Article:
Toyota is the world’s biggest automaker once again, Wall Street wasn’t jazzed about Tesla, and Faraday Future. All that and more in The Morning Shift for January 28, 2021.
Tesla Toyota outsold Volkswagen last year, giving it the sales crown for the first time in five years. (Correction, 10:24 a.m.: I accidentally wrote Tesla here instead of Toyota because I’m an idiot. Carry on.) Toyota sold 9.53 million cars, according to Bloomberg, while Volkswagen sold 9.31 million cars. This is in large part because sales in Europe, where Volkswagen sells lots of cars, were down more than in the U.S., where Toyota sells lots of cars. The pandemic, etc.
Prior to 2020, VW outsold Toyota in every year since 2015. But the two companies’ results last year may be indicative of a longer-term trend, according to analysts.
While VW is expected to temporarily surpass Toyota again in 2021, Toyota is projected to pull ahead each year through 2025, IHS Markit said. VW’s push to produce more electrified vehicles should lead to a sales spike this year, but prolonged lockdowns and shop closures in its domestic market will continue to have an adverse impact, analyst Yoshiaki Kawano said.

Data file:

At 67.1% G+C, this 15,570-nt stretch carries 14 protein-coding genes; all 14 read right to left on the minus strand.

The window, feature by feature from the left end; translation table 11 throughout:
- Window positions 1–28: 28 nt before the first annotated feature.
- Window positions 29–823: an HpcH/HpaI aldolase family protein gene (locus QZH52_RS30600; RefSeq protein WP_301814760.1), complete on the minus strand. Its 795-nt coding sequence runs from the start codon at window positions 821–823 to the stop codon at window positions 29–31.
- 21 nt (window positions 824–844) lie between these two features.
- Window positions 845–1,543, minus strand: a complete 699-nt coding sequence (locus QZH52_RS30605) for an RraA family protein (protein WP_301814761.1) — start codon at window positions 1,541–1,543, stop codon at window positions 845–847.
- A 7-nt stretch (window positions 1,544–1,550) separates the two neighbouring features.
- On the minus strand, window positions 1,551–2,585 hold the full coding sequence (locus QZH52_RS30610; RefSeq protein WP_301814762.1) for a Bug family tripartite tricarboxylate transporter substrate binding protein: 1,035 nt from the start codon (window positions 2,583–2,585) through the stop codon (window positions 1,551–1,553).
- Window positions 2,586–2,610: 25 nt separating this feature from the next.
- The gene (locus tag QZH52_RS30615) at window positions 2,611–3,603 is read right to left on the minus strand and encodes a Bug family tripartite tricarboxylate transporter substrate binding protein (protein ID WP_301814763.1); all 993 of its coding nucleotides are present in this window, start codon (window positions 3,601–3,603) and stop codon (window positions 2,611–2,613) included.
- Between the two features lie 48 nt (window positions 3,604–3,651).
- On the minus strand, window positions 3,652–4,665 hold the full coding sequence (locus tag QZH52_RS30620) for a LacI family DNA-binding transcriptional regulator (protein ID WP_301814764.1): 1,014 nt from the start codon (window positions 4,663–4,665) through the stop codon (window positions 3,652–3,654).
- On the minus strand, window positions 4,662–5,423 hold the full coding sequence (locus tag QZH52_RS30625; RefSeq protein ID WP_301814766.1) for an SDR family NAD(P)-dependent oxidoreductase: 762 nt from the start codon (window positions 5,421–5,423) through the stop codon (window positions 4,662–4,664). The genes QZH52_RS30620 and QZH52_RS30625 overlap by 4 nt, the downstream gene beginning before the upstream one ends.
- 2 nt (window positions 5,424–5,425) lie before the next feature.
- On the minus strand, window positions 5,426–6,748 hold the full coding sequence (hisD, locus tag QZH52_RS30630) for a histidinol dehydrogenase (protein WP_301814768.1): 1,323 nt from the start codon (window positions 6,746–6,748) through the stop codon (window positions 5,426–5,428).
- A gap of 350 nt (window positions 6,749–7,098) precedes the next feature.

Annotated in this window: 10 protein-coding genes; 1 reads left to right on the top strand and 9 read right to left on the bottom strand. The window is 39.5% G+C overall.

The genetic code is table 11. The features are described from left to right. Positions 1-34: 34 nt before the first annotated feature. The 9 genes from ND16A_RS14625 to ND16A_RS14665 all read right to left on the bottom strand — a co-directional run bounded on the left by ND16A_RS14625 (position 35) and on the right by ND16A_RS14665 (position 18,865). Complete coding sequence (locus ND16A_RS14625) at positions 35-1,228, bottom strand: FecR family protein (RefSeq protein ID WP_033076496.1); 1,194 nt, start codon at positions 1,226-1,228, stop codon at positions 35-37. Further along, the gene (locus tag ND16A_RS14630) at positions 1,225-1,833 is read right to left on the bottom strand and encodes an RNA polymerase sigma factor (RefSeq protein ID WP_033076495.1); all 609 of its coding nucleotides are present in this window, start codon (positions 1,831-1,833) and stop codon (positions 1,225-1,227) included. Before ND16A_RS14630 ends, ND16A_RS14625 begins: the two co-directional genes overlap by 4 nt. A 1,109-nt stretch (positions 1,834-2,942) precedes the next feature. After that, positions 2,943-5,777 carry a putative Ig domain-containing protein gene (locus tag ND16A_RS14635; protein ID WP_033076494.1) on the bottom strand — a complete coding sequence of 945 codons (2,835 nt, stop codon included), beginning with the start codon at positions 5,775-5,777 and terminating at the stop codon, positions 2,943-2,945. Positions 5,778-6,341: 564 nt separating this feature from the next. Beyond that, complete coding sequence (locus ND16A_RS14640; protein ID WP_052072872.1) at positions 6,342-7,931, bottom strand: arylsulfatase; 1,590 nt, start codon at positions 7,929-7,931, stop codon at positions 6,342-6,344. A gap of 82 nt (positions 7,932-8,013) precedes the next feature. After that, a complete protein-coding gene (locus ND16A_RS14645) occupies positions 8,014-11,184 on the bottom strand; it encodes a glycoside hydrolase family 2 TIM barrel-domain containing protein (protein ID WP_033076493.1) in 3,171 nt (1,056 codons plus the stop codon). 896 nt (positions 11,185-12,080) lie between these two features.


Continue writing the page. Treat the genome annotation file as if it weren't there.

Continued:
Kawano said Toyota will continue to enjoy strong sales in its core markets of Japan and the U.S. In China, the world’s largest car market, it should “put up a good fight” by pushing out more EVs and SUVs in line with local demand, he said.
The arguments over what constitutes the “world’s biggest automaker” never seem to end; I’m sure Tesla stans will be in the comments explaining how, in fact, Tesla deserves the crown because of its valuation. None of this matters much.
The company released its earnings yesterday. It said it made $270 million in the fourth quarter of 2020, which is just fine, or a lot better than people were predicting Tesla would do this time last year. That, of course, was not enough for Wall Street, however, which expects companies to exceed expectations at all times, even though those expectations are largely made up out of whole cloth.